Ideally, you will make explicit agreements about how you will maintain open and efficient communication pathways throughout the partnership. Determine whether using phone or email or software designed to allow participatory project management will be the best way to communicate about the details of the work that needs to be done. Determine who should be kept in which communication loops. Specify the desired frequency and mode of communication. It is not enough to say, “We will communicate regularly,” because “regularly” might mean “once a month” to the academics and “once a week” to the community people. Ensure there is a protocol in place to deal with problems, even if it’s only to say, “If you ever have any questions or concerns, feel free to call me directly. Here’s my cell number.” All this might seem trivial but I have seen the neglect of such things cause problems. For example, in one person’s work culture the standard might be that all emails are responded to within 24 hours and in another person’s organization, the norm might be to respond only to top priority emails and if it takes a week, so be it. If the first person sends an email to the second and doesn’t get a quick response, s/he can feel like a basketball player who has thrown the ball to a teammate under the hoop in the final seconds of a cliff-hanger and suddenly has been struck deaf and blind. The lack of response is usually interpreted as a sign of disrespect.

It is also a good idea to establish a protocol for meeting times, formats and locations through a process that allows partners to talk about their expectations about meetings. They might discover that their work cultures view meetings differently. It’s not fair to expect one partner to conform totally to the other’s norms. To make meetings productive and even enjoyable, I recommend partners take the time early on to discuss why they will have meetings, what approaches to dialogue and decision-making will be used, how agendas will be created, who needs to be included in which meetings, who will chair or facilitate which meetings, what kinds of records need to be kept and how, and where meetings will be held.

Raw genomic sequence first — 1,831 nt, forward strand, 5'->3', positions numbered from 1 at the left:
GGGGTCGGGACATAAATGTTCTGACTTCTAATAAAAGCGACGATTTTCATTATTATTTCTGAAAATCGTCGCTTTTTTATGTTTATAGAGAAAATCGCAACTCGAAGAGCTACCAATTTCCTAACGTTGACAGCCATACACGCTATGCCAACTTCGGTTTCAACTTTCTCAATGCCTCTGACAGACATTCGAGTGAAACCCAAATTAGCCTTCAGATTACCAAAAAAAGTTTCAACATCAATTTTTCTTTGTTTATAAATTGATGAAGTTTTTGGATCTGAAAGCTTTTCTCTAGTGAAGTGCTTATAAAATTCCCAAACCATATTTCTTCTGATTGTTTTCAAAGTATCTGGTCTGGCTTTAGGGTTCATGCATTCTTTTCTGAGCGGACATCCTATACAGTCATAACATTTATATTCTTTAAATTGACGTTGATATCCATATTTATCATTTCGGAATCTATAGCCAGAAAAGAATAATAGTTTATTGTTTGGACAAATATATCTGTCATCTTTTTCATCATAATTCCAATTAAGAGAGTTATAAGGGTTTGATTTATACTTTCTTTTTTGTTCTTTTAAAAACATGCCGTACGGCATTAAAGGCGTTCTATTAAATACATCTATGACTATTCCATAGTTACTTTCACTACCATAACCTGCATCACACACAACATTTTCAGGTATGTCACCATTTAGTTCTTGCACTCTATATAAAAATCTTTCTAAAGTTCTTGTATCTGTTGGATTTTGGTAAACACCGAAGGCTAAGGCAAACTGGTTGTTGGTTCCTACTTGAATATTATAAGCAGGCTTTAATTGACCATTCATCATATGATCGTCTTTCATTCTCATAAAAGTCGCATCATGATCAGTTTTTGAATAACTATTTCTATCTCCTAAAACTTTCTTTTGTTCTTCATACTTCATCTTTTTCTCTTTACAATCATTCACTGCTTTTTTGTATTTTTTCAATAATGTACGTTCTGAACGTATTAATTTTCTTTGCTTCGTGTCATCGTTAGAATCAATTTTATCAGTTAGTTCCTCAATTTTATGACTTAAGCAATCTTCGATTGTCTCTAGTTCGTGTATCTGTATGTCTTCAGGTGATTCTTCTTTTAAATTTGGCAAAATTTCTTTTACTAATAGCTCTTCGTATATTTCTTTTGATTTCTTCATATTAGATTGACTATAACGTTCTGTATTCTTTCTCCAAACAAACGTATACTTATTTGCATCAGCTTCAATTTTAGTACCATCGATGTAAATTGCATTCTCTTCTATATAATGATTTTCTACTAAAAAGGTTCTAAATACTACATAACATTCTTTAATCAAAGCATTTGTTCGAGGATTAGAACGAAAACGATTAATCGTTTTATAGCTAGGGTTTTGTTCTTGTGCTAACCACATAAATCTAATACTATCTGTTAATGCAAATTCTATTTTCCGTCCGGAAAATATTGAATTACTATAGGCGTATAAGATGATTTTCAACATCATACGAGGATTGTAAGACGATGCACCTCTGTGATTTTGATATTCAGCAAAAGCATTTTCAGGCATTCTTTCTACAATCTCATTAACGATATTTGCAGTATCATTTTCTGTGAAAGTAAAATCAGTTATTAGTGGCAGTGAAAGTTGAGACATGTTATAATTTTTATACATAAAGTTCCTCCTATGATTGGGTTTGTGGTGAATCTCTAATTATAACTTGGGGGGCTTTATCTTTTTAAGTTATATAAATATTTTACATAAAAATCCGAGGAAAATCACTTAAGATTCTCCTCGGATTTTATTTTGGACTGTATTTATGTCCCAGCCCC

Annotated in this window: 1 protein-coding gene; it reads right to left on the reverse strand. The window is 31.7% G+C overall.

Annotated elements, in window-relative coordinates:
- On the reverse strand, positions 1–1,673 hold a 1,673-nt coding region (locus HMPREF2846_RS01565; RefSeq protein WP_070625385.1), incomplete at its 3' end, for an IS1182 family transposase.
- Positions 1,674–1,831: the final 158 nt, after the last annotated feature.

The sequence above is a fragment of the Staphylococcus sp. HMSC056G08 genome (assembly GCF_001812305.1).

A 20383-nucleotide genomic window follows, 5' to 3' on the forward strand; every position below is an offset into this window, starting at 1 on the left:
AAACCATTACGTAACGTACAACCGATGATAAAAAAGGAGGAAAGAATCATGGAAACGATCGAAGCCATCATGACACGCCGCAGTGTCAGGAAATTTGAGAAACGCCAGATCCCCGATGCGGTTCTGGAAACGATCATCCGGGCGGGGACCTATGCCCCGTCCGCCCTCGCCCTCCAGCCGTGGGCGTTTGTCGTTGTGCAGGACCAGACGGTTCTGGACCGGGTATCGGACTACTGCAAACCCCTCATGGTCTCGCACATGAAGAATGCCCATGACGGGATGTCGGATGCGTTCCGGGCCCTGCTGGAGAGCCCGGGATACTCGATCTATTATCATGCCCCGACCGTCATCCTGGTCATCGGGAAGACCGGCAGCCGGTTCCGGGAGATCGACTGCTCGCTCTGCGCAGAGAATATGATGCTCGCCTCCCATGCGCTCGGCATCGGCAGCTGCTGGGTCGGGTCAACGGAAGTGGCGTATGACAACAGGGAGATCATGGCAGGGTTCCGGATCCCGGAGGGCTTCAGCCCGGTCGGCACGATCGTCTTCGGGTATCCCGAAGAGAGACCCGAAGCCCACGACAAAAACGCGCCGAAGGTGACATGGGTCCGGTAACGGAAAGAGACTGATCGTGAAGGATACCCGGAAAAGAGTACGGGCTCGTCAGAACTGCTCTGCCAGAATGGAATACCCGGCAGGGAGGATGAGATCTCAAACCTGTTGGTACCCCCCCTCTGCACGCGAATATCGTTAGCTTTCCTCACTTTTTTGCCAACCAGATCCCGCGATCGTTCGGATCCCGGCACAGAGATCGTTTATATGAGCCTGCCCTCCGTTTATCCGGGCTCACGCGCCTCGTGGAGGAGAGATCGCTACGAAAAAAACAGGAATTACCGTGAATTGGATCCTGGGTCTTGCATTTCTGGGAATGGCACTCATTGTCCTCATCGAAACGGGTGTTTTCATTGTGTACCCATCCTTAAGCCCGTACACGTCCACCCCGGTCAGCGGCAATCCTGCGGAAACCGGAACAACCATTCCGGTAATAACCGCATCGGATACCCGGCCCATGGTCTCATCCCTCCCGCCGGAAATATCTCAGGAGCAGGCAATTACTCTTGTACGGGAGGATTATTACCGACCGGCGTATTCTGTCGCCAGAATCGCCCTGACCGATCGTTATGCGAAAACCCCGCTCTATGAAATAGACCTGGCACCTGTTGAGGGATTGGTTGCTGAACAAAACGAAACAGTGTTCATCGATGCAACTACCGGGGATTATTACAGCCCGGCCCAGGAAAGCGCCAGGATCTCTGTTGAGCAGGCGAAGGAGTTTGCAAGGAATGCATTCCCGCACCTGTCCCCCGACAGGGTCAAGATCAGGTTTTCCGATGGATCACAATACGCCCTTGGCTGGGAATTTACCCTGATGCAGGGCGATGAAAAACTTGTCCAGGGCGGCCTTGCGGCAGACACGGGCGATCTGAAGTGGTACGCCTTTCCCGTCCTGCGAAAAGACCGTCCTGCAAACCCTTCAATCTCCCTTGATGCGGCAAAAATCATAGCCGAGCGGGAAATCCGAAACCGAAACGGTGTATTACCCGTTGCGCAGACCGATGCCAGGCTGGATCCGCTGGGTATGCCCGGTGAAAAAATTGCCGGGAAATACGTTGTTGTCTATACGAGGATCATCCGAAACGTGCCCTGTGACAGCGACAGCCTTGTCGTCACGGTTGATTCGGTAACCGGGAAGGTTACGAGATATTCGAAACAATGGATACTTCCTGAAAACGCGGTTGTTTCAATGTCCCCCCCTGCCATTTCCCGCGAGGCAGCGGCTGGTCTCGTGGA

The end: closure and celebration

This is the most neglected aspect of campus-community partnerships. It is often when community partners feel let down: the professor or the students get what they need and just disappear. Often this happens because the end of a project coincides with the end of the school term. Students are busy writing exams; professors are marking papers and cleaning up administrative details. But a failure to reflect on and acknowledge the partnership’s accomplishments, including the lessons learned and the relationships forged, is a missed opportunity to give and receive the mutual appreciation that is fundamental to the creation of sustained relationships. It takes effort to organize a closing event, especially when food is involved (and sharing food should always be part of such events), but the time and energy should be considered an investment not only in that particular partnership but in the larger project of community-university engagement. Celebrations are a huge aspect of cultural life. Here too, closing events should reflect careful decisions about what cultural elements to include. Long congratulatory speeches may be the norm in academia, but they can be objects of disdain in community contexts. Dancing may be mandatory elements of celebrations in some communities but could be too much of a stretch for some academics. The goal of celebrations of community-university partnerships should be to acknowledge that the participants have created a new hybrid space where people with diverse backgrounds and interests managed, against significant odds, to create a sense of shared purpose and belonging.

To read my other blog posts on community-university engagement, go to Taking the Plunge.